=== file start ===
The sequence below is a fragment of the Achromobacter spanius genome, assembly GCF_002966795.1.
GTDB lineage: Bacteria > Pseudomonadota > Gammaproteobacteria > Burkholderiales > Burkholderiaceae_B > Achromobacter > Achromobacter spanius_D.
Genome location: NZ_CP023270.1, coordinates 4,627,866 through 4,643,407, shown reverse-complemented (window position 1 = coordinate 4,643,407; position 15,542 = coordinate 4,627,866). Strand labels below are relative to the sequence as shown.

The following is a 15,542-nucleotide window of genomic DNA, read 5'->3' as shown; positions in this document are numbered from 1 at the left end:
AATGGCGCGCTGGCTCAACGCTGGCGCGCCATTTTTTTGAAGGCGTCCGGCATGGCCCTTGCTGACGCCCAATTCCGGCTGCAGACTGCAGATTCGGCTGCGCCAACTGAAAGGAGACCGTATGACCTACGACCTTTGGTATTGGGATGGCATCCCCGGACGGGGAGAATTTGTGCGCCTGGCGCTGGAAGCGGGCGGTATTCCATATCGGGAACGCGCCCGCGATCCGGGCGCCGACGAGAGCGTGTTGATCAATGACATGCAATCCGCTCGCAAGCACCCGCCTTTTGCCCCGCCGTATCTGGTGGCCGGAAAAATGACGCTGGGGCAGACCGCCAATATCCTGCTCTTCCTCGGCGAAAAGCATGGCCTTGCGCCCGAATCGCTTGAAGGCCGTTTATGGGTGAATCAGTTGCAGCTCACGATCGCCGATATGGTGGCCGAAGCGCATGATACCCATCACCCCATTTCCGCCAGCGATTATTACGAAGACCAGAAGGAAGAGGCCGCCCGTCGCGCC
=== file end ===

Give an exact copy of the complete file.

The sequence below is a fragment of the Achromobacter spanius genome, assembly GCF_002966795.1.
GTDB lineage: Bacteria > Pseudomonadota > Gammaproteobacteria > Burkholderiales > Burkholderiaceae_B > Achromobacter > Achromobacter spanius_D.
Genome location: NZ_CP023270.1, coordinates 4,627,866 through 4,643,407, shown reverse-complemented (window position 1 = coordinate 4,643,407; position 15,542 = coordinate 4,627,866). Strand labels below are relative to the sequence as shown.

The following is a 15,542-nucleotide window of genomic DNA, read 5'->3' as shown; positions in this document are numbered from 1 at the left end:
AATGGCGCGCTGGCTCAACGCTGGCGCGCCATTTTTTTGAAGGCGTCCGGCATGGCCCTTGCTGACGCCCAATTCCGGCTGCAGACTGCAGATTCGGCTGCGCCAACTGAAAGGAGACCGTATGACCTACGACCTTTGGTATTGGGATGGCATCCCCGGACGGGGAGAATTTGTGCGCCTGGCGCTGGAAGCGGGCGGTATTCCATATCGGGAACGCGCCCGCGATCCGGGCGCCGACGAGAGCGTGTTGATCAATGACATGCAATCCGCTCGCAAGCACCCGCCTTTTGCCCCGCCGTATCTGGTGGCCGGAAAAATGACGCTGGGGCAGACCGCCAATATCCTGCTCTTCCTCGGCGAAAAGCATGGCCTTGCGCCCGAATCGCTTGAAGGCCGTTTATGGGTGAATCAGTTGCAGCTCACGATCGCCGATATGGTGGCCGAAGCGCATGATACCCATCACCCCATTTCCGCCAGCGATTATTACGAAGACCAGAAGGAAGAGGCCGCCCGTCGCGCC